Why Did Disney Cancel Dumbo, Peter Pan, The Aristocats and More?
If you are a Disney+ subscriber you are going to find it a bit more difficult to find some kid's movies including Dumbo, Peter Pan, The Aristocats, Swiss Family Robinson.
To be clear the movies aren't being canceled as in you can't get the flicks anymore, but perhaps 'canceled' as in a victim of a cancel culture. The movies were pulled from children's profiles but parents can still view the movies that contain the following disclaimer:
“This program includes negative depictions and/or mistreatment of people or cultures. These stereotypes were wrong then and are wrong now. Rather than remove this content, we want to acknowledge its harmful impact, learn from it and spark conversation to create a more inclusive future together. Disney is committed to creating stories with inspirational and aspirational themes that reflect the rich diversity of the human experience around the globe."
So just exactly what was it that caused the Dumbo, Peter Pan, Swiss Family Robinson, and The Aristocats to get sent to the principles office? Disney explained on their website:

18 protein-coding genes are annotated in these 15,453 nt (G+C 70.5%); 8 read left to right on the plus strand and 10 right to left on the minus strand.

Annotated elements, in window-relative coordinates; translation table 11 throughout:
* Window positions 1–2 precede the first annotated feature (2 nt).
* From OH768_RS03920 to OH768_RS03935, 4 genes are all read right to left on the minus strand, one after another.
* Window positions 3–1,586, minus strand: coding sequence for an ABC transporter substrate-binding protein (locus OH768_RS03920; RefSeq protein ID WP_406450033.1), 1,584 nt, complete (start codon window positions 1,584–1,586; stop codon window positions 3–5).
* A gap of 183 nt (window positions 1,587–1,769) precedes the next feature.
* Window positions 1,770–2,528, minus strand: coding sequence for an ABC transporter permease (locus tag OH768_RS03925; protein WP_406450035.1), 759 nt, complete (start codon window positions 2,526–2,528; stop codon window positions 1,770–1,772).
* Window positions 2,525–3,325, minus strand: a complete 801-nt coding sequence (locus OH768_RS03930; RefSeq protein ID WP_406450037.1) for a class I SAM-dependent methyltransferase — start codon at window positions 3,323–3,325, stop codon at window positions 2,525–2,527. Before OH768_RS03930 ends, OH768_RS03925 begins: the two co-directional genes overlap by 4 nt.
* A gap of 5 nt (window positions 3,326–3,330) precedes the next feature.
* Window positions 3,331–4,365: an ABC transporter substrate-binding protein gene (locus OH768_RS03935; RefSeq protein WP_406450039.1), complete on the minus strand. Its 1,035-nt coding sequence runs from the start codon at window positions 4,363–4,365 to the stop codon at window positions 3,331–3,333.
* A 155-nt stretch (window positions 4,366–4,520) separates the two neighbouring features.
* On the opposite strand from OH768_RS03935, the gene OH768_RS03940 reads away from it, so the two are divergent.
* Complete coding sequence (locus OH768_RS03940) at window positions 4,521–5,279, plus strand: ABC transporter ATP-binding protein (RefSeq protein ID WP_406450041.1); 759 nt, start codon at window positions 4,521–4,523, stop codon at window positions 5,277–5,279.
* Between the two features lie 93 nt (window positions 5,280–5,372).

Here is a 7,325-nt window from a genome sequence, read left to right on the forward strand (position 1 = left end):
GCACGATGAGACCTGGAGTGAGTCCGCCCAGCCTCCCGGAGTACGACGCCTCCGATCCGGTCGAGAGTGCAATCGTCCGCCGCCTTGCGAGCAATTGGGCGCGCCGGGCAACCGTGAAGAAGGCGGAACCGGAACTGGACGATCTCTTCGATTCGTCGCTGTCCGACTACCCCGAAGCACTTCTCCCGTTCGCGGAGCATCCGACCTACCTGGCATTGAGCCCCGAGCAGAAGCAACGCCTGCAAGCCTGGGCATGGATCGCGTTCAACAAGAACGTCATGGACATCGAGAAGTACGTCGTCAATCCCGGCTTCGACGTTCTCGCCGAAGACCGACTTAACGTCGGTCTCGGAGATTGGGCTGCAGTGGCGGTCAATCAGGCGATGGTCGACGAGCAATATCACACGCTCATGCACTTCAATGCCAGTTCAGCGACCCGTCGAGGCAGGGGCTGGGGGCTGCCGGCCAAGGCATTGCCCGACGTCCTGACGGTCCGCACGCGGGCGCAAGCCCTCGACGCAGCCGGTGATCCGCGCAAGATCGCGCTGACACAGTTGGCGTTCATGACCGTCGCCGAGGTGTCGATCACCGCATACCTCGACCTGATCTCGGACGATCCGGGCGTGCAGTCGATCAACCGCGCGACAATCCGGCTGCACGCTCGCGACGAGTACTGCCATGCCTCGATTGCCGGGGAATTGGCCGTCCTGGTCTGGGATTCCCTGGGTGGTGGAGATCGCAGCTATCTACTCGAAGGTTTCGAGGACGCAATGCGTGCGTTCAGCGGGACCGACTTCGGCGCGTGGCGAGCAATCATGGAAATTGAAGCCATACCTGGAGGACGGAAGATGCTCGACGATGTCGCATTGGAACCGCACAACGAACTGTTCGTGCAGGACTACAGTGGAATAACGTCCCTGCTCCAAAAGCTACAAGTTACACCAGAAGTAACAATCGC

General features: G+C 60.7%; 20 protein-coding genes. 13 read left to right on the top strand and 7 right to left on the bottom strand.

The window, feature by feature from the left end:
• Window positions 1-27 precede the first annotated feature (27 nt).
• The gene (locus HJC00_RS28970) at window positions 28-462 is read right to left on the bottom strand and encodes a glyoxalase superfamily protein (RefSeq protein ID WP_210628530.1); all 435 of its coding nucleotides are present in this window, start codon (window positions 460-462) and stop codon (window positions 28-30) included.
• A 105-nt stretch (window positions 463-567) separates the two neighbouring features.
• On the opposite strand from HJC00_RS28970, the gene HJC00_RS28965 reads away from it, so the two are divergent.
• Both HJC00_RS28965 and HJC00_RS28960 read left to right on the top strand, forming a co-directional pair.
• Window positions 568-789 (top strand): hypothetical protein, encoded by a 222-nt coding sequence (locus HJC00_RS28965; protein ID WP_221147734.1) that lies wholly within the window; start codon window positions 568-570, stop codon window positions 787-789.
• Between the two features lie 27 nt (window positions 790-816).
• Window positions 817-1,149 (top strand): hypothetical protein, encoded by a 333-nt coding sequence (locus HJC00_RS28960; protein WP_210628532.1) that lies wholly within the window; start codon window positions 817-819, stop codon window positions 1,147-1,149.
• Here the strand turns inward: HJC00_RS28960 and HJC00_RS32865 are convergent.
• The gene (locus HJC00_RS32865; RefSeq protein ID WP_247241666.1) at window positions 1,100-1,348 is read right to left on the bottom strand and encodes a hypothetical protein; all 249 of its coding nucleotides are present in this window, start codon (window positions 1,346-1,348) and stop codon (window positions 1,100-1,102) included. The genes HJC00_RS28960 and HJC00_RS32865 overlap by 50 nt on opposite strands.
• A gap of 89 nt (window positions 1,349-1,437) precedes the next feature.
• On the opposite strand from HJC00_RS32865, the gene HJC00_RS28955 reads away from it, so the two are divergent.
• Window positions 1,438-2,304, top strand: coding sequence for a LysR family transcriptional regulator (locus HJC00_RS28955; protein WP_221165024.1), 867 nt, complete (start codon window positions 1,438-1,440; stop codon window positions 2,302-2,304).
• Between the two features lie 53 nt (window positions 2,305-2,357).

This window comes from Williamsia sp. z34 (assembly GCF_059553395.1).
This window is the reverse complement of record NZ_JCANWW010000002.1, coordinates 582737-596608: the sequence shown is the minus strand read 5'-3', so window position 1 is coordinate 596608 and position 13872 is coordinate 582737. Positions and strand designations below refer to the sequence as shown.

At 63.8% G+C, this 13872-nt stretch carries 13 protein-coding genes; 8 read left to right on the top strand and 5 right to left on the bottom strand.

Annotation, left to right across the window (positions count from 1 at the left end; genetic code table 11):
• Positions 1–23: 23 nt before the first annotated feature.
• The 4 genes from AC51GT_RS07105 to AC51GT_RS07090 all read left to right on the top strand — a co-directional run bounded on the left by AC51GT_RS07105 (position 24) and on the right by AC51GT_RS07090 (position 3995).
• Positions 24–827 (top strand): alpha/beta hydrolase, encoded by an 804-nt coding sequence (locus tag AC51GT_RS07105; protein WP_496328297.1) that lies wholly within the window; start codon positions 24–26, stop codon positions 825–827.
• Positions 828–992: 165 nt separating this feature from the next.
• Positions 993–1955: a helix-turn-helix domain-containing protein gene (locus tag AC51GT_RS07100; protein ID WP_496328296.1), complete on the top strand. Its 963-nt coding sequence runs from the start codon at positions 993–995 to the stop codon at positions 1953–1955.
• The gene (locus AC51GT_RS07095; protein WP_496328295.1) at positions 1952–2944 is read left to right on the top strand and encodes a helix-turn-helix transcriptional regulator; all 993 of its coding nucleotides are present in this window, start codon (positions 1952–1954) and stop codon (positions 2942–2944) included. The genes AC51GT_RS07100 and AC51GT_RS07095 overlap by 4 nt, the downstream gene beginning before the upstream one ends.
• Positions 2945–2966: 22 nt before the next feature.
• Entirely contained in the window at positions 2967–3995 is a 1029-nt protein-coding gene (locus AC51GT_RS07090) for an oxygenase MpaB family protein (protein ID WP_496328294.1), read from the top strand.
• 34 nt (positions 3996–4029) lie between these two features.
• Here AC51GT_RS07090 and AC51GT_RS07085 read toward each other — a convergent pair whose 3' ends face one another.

“Dumbo” (1941): “The crows and musical numbers pay homage to racist minstrel shows, where white performers with blackened faces and tattered clothing imitated and ridiculed enslaved Africans on Southern plantations. The leader of the group in Dumbo is Jim Crow, which shares the name of laws that enforced racial segregation in the Southern United States.”
“Peter Pan” (1953): “The film portrays Native people in a stereotypical manner that reflects neither the diversity of Native peoples nor their authentic cultural traditions. It shows them speaking in an unintelligible language and repeatedly refers to them as ‘redskins,’ an offensive term. Peter and the Lost Boys engage in dancing, wearing headdresses and other exaggerated tropes.”
“Swiss Family Robinson” (1960): “The pirates who antagonize the Robinson family are portrayed as a stereotypical foreign menace. Many appear in ‘yellow face’ or ‘brown face’ and are costumed in an exaggerated and inaccurate manner with top knot hairstyles, queues, robes, and overdone facial make-up and jewelry, reinforcing their barbarism and ‘otherness.’”
“The Aristocats” (1970): “The (Siamese) cat (Shun Gon) is depicted as a racist caricature of East Asian peoples with exaggerated stereotypical traits such as slanted eyes and buck teeth. He sings in poorly accented English voiced by a white actor and plays the piano with chopsticks.”
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